Around the world, many people have been demonstrating and making statements in response to the killing of of George Floyd. The picture above, taken from the Washington Post*, shows local faith leaders outside St. John’s Episcopal (Anglican) Church near Black Lives Matter Plaza in Washington DC. As members of our local interfaith forum, UAL Chaplaincy is allied with Faiths Forums for London, who have issued the following statement:
As faith leaders and activists from all over the UK, we write in solidarity with the black communities in the USA and the UK.
We have been horrified by the killing of George Floyd in the USA, and the brutality against the black communities there. Whilst these events have taken place thousands of miles away, we cannot ignore them, and must remain vigilant with regards to the situation in the UK.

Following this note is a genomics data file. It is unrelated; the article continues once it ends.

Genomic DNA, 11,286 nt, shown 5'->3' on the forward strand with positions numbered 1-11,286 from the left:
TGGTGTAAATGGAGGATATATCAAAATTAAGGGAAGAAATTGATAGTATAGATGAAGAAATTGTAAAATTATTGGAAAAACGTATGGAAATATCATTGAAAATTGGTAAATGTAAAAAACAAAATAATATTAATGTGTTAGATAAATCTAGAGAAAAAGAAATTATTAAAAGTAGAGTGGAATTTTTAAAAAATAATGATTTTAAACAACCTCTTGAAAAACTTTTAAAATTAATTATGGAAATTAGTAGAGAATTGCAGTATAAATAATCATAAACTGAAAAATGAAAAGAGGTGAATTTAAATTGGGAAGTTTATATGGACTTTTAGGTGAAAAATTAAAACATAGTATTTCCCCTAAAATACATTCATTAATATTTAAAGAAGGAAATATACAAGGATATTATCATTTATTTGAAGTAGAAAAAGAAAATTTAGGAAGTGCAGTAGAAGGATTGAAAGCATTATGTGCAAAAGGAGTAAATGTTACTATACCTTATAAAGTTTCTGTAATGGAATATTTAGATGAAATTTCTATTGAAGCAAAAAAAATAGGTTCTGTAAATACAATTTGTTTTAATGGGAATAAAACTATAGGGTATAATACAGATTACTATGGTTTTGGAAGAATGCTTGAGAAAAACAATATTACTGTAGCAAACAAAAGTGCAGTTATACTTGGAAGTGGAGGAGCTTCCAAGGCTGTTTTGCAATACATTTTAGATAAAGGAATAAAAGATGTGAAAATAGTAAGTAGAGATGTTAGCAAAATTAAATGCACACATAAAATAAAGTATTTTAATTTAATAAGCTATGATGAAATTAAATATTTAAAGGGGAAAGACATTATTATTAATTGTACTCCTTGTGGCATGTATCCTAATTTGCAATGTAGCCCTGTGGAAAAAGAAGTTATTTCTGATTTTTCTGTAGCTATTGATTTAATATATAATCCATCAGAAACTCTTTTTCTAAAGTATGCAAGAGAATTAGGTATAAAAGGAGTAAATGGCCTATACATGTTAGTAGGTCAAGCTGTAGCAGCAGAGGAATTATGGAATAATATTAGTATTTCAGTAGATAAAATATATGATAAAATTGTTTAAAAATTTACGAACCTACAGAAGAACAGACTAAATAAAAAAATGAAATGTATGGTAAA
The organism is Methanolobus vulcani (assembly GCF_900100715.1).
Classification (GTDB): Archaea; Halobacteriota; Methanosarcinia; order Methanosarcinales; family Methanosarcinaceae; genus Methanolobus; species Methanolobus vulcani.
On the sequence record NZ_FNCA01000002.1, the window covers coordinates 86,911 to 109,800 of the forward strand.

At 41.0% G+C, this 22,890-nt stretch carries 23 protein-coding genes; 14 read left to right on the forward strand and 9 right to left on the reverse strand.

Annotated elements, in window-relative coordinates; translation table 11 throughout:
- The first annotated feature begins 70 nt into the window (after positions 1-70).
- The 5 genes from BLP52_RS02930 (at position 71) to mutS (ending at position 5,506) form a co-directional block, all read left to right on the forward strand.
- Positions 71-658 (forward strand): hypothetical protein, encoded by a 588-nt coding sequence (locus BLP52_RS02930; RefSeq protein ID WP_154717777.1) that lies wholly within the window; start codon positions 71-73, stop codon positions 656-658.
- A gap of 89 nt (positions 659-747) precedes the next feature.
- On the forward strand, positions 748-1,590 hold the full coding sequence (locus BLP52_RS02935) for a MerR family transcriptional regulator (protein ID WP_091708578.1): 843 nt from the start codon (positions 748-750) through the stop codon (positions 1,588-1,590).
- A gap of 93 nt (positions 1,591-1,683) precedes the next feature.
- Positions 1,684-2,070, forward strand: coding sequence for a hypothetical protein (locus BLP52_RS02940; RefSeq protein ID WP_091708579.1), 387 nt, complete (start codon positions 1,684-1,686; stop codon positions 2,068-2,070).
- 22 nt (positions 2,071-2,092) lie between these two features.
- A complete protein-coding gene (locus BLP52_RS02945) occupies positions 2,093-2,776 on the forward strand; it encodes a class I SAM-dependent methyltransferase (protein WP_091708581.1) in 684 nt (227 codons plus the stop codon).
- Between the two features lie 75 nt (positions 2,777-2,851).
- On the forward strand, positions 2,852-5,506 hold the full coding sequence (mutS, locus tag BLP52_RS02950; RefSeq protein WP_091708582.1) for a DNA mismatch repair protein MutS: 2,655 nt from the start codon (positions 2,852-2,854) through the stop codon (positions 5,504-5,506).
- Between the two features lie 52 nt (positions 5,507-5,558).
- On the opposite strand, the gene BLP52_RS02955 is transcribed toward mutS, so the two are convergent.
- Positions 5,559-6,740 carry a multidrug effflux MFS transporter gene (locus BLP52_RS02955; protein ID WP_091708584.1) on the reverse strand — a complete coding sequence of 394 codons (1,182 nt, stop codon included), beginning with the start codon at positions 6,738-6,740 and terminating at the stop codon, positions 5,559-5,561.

We believe that voices from the black communities should be at the fore now, but as many of our own communities are comprised of people from different races and ethnicities, we wanted to make a statement of support. We stand alongside the black communities of the UK, of all faiths and none. Whilst Britain is overall a tolerant country, we recognise the history of systemic racism and prejudice many have faced, and reject the pernicious ideology of white supremacy.
As in the USA, COVID-19 has shone a spotlight on longstanding racial inequalities in this country. The report published by Public Health England this week shows that people from black and Asian ethnic groups are up to twice as likely to die from COVID-19 than those from white British backgrounds. This is deeply troubling, and there is concern that the crisis will have further disproportionate impacts on the BAME community in other ways.